While I was unplugged, the New York Times published an article by Motoko Rich about whether schools had lowered their standards for high school graduation. Some “experts” complained that students were getting a diploma without being college and career ready, creating a need for significant rates of remediation in colleges and community colleges.


Rich visited a high school in South CaroIina where the graduation rate had increased impressively but college admission tests show that most students are not well-prepared for college, and only about half the students had the math skills needed for many jobs today.


The implication of the article is that high schools are lowering standards to increase the graduation rate.


Now here is the dilemma. Most employers won’t hire anyone who never got a high school diploma. What do we do with the significant numbers of students who can’t pass the increasingly difficult tests that policy makers have decided are essential? If the students flunk them again and again, they will likely drop out. What jobs will be open to them? They might be well qualified to learn the skills of a home health aide, a nurse’s assistant, a truck driver, a retail clerk, a construction worker, but these jobs will be closed to them without the high school degree.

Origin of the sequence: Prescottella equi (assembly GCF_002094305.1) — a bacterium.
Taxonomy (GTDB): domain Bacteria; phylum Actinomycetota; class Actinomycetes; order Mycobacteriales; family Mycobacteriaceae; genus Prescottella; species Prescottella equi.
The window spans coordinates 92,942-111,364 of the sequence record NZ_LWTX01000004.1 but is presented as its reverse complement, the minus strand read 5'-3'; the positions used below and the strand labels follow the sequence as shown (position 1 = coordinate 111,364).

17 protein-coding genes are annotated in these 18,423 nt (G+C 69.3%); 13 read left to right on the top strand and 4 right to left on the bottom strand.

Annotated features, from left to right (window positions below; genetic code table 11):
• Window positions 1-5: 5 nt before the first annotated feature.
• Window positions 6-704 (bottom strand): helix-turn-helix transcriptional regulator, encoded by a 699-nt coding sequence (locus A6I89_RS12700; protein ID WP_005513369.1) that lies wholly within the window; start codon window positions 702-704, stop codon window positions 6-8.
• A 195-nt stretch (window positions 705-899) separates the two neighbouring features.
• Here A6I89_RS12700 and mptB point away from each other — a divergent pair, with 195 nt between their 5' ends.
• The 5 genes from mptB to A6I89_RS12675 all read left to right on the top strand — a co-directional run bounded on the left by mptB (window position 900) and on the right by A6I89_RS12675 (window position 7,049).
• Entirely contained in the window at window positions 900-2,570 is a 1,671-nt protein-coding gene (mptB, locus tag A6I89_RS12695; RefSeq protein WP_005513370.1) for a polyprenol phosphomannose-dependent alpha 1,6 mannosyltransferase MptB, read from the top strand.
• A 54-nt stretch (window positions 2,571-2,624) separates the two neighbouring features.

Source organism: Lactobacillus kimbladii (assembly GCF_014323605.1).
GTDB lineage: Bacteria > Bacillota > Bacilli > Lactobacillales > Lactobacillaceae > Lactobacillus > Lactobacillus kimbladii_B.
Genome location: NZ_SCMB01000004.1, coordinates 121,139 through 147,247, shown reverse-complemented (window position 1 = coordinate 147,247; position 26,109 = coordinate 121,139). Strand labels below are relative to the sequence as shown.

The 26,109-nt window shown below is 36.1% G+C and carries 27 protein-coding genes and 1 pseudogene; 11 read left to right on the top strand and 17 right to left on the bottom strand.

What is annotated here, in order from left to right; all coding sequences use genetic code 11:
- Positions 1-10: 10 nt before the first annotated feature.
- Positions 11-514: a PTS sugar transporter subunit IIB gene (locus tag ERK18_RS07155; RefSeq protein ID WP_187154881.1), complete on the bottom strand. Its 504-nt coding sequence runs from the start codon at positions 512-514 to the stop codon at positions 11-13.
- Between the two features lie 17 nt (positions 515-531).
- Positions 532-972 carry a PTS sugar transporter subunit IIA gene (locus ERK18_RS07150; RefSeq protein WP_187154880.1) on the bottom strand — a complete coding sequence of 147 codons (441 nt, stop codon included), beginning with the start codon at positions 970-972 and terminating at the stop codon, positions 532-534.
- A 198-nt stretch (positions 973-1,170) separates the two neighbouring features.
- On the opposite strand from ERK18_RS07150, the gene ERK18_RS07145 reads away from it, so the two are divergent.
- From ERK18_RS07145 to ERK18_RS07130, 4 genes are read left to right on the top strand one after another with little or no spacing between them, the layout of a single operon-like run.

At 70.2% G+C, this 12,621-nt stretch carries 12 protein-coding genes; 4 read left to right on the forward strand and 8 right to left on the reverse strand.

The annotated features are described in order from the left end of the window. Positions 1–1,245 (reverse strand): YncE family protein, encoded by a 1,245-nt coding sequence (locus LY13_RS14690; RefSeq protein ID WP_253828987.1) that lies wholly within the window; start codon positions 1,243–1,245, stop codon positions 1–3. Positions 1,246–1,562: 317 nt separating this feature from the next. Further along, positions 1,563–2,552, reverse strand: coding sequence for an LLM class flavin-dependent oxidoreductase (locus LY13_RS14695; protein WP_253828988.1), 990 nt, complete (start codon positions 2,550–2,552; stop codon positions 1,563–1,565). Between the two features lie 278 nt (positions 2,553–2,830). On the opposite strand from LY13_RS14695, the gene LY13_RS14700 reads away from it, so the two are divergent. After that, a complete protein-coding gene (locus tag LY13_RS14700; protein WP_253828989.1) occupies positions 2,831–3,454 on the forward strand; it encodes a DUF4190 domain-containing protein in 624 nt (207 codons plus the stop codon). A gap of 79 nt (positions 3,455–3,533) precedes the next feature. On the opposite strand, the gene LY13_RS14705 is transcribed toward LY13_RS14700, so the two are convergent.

If faced with this dilemma, what should we do? Long ago, it was possible to drop out of high school and get a good factory job. Those jobs are gone.


It seems to me that it is useless to keep raising standards and making tests harder, because that will increase the number of students who won’t graduate. I favor differentiated diplomas. One, a “local” or “general” diploma, signifying that the student took all the required courses, passed them, and graduated in good standing. Another might be a Career and Technical Education diploma, signifying success in a career path. And a third might be a college-ready diploma, signifying academic prowess.


What we can’t afford to do is to make schools so “hard” that half the students never get a diploma and are locked out of gainful employment.